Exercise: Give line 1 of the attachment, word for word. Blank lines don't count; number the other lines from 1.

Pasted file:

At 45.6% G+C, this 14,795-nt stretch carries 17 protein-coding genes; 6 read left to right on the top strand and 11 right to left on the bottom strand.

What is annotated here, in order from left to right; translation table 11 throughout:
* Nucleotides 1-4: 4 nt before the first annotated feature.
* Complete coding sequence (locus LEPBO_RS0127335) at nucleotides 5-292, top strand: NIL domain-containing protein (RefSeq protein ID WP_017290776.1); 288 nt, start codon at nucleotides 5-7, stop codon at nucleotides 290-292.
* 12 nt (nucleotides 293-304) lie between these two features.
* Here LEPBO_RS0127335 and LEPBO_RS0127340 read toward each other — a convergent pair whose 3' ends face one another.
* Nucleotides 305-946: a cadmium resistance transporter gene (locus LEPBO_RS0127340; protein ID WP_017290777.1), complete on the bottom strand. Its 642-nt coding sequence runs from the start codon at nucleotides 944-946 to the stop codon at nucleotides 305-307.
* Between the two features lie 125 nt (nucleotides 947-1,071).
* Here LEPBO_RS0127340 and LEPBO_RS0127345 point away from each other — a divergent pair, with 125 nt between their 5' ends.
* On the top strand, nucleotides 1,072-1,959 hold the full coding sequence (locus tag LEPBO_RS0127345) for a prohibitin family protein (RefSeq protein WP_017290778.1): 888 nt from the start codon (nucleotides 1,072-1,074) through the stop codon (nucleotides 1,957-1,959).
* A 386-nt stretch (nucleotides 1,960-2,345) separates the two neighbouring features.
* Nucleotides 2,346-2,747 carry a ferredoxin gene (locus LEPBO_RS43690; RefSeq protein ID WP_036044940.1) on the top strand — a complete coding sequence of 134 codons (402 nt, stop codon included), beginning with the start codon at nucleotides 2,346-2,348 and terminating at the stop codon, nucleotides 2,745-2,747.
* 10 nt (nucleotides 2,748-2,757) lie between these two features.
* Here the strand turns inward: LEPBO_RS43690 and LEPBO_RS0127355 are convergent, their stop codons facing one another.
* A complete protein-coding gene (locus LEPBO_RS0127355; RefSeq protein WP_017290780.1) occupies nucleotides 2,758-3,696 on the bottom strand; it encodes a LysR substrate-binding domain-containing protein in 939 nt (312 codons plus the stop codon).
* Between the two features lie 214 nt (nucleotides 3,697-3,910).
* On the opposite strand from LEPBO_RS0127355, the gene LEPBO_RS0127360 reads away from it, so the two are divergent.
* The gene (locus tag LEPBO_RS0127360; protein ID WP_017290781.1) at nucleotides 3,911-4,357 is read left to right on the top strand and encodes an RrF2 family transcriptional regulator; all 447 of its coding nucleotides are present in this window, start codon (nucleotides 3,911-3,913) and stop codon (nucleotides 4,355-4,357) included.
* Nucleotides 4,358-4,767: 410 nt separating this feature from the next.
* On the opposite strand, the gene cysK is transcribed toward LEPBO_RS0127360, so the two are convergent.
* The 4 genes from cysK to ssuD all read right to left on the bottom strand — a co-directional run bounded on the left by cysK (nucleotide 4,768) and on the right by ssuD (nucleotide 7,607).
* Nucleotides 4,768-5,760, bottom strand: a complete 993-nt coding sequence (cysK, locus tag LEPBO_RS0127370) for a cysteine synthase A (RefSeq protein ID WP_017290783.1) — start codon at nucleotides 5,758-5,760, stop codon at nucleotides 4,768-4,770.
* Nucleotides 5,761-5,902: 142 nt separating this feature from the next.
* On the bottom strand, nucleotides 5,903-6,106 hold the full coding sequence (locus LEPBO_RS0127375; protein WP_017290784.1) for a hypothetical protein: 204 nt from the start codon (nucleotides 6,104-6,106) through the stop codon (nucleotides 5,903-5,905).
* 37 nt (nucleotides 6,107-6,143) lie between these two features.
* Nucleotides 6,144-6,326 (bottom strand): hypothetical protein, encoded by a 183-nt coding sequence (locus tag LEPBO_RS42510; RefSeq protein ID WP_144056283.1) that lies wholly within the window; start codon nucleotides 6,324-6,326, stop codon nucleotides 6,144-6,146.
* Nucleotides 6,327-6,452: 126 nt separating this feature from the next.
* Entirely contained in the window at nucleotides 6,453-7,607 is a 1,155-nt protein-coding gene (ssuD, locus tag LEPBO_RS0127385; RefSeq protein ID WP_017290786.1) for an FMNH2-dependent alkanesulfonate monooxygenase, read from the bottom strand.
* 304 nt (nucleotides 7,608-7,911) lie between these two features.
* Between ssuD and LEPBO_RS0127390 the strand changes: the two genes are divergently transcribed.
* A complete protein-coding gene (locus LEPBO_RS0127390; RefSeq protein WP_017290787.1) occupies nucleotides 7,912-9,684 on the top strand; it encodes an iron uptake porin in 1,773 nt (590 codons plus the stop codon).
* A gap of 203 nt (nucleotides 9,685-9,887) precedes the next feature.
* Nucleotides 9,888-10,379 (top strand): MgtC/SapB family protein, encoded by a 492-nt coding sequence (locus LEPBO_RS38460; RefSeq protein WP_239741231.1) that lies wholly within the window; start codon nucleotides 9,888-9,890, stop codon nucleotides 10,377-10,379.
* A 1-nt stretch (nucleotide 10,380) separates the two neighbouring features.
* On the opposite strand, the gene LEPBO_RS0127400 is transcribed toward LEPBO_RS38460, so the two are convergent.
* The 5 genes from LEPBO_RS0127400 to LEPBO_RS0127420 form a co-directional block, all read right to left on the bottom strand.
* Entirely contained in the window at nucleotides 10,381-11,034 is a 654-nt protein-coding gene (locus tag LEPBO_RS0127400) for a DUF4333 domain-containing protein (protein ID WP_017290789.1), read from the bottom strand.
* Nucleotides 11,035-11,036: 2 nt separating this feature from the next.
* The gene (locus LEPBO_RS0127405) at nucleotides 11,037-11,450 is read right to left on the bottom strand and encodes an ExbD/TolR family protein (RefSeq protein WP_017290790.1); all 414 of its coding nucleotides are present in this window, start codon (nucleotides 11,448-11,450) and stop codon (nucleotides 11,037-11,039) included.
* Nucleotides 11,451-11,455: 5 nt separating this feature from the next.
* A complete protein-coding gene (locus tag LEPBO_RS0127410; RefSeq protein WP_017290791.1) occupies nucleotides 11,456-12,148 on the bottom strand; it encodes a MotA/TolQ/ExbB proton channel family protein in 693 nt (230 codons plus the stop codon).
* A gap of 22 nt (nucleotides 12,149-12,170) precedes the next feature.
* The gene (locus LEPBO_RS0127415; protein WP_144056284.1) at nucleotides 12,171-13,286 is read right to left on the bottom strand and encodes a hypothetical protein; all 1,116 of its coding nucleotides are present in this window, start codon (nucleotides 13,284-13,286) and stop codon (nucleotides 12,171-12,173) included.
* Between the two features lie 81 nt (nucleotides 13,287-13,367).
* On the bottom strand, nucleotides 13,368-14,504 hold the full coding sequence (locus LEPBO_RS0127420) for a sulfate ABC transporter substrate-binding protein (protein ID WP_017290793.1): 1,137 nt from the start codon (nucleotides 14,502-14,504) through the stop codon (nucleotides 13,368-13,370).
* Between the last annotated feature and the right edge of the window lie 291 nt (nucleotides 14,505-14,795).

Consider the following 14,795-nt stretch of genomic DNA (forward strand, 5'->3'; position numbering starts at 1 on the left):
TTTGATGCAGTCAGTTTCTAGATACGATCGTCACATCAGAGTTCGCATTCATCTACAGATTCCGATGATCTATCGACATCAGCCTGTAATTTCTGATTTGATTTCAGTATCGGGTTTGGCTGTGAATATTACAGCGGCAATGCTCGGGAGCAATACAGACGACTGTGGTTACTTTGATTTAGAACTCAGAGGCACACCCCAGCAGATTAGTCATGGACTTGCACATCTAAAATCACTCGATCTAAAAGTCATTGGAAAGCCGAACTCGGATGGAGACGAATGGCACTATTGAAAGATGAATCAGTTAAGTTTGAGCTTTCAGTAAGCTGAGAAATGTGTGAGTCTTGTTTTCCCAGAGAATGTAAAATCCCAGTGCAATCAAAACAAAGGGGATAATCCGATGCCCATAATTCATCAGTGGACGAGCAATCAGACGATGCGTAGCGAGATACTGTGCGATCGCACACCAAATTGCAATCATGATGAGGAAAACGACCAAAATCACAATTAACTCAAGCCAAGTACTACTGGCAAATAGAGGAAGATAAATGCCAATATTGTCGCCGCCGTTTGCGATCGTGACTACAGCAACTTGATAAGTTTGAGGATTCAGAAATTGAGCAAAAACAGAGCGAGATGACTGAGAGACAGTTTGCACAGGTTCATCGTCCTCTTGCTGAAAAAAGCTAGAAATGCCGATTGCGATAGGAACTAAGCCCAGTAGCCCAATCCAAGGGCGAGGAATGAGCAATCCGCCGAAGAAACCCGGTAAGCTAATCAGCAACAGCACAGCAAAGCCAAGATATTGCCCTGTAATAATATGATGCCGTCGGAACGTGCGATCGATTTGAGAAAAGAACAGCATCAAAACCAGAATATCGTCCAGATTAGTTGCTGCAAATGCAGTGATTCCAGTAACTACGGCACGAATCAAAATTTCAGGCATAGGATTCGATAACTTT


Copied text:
At 45.6% G+C, this 14,795-nt stretch carries 17 protein-coding genes; 6 read left to right on the top strand and 11 right to left on the bottom strand.